Sotorasib, an investigational small-molecule inhibitor of the KRAS p.G12C mutation, demonstrated promising activity and encouraging safety in patients with advanced solid tumors, in particular those with non–small-cell lung cancer (NSCLC), in the preliminary phase 1 CodeBreaK 100 trial. The findings were presented at the 2020 virtual meeting of the European Society for Medical Oncology (ESMO) and were recently published (Hong DS, et al. N Engl J Med. 2020;383:1207-1217).
Cancer with KRAS mutations, which account for 13% of NSCLC cases and 1% to 3% of colorectal and other cancers, are among the most difficult to treat.
The results of this clinical trial have garnered praise and attention because the development of a drug to target KRAS has been elusive since this target was first identified 4 decades ago.
“The KRASG12C inhibitor sotorasib has the potential to address the unmet need for treatment of tumors harboring the KRAS p.G12C mutation. Results of this phase 1 study showed that the novel first-in-class drug sotorasib produced durable disease control in heavily pretreated patients with NSCLC, and clinical activity was observed across a range of different biomarkers. We saw clinical benefit with mainly low-grade gastrointestinal and hepatic toxic effects in a heavily pretreated population,” said lead investigator David S. Hong, MD, Deputy Chair, Department of Investigational Cancer Therapeutics, Phase I Clinical Trials Program, M.D. Anderson Cancer Center, Houston, TX.
“Sotorasib is a triumph of academic drug discovery,” observed invited discussant Colin Lindsay, BSc, MBChB, MRCP, PhD, Consultant in Medical Oncology, the Christie NHS Foundation Trust, Manchester, United Kingdom. “We know that over many years, more than 3 decades, KRAS has been very difficult to target. The efficacy of sotorasib is confined to the KRAS p.G12C mutation. We know this drug will not be toxic. It is safe, with no dose-limiting toxicity and manageable toxicity. The efficacy for smoking-related lung cancer continues to be impressive at follow-up of roughly 1 year. It is striking that the effects are dose-independent.”
Promising Responses in Patients with Refractory Disease
The phase 1 clinical trial enrolled 129 patients with locally advanced or metastatic solid tumors harboring the KRAS p.G12C mutation. Among the enrollees, 59 had NSCLC, 42 had colorectal cancer (CRC), and 28 had other solid tumors. “These cancers had been refractory to previous treatments,” Dr Hong noted.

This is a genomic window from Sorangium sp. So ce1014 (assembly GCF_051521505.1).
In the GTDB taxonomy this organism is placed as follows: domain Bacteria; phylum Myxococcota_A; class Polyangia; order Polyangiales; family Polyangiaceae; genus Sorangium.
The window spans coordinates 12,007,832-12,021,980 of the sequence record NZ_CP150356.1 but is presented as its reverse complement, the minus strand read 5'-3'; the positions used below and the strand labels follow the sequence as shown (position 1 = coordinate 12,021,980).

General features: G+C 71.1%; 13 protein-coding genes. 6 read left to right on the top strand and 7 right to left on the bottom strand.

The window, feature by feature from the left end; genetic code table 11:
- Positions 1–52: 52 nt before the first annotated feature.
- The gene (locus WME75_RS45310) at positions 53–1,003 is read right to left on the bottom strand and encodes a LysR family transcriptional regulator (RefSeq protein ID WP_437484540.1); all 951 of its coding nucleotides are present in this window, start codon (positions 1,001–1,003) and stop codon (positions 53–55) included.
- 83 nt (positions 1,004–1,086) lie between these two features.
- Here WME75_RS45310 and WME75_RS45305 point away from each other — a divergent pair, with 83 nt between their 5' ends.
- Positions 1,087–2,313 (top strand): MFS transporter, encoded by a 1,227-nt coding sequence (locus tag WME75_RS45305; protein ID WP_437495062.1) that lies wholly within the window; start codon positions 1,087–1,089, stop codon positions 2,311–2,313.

In the dose-escalation phase of the study, 2 to 4 patients per cohort were assigned to receive oral sotorasib at doses of 180 mg, 360 mg, 720 mg, or 960 mg once daily. The recommended dose selected for phase 2 clinical trials was 960 mg.
The study met its primary end point of safety, with no dose-limiting toxicities or treatment-related fatal adverse events. At a median follow-up of 11.7 months, the best response to sotorasib was observed in patients with NSCLC (32.2% of patients achieved a confirmed objective response, 35.3% achieved a confirmed response among those who received the highest dose of 960 mg, and 88.1% had disease control).
Tumor shrinkage was observed at all dose levels. The median progression-free survival was 6.3 months, and the median duration of response was 10.9 months in those with partial responses and 4 months in those with stable disease. Responses were seen across a range of patients with tumors that harbored other mutations in addition to the KRAS mutations.
According to Dr Hong, these responses in heavily pretreated patients with advanced NSCLC compare favorably with those in historical controls.
“Responses and disease stability associated with sotorasib in these patients are encouraging. In the NSCLC subgroup, the fact that 32.2% of the patients across all dose levels and 35.3% at the target dose of 960 mg had a response was particularly promising,” said Dr Hong.
Results in Other Tumor Types
The median time to follow-up in the subgroup of patients with CRC was 12.8 months. Among the 42 patients with CRCs harboring the KRAS p.G12C mutation, the partial response rate was 7.1%. Stable disease was reported in 66.7% of patients, and 73.8% had disease control. The median duration of stable disease was 5.4 months.
Among patients with other tumor types with the KRAS p.G12C mutation, partial responses occurred in 1 patient each with melanoma, appendix, endometrial, and pancreatic cancers. Stable disease was observed in 17 patients, and 4 had progressive disease.
Efforts to improve outcomes in patients with CRC will focus on combining sotorasib with other agents, including EGFR inhibitors.
Other clinical trials are underway to evaluate sotorasib as monotherapy or as combination therapy in patients with NSCLC and other solid tumors.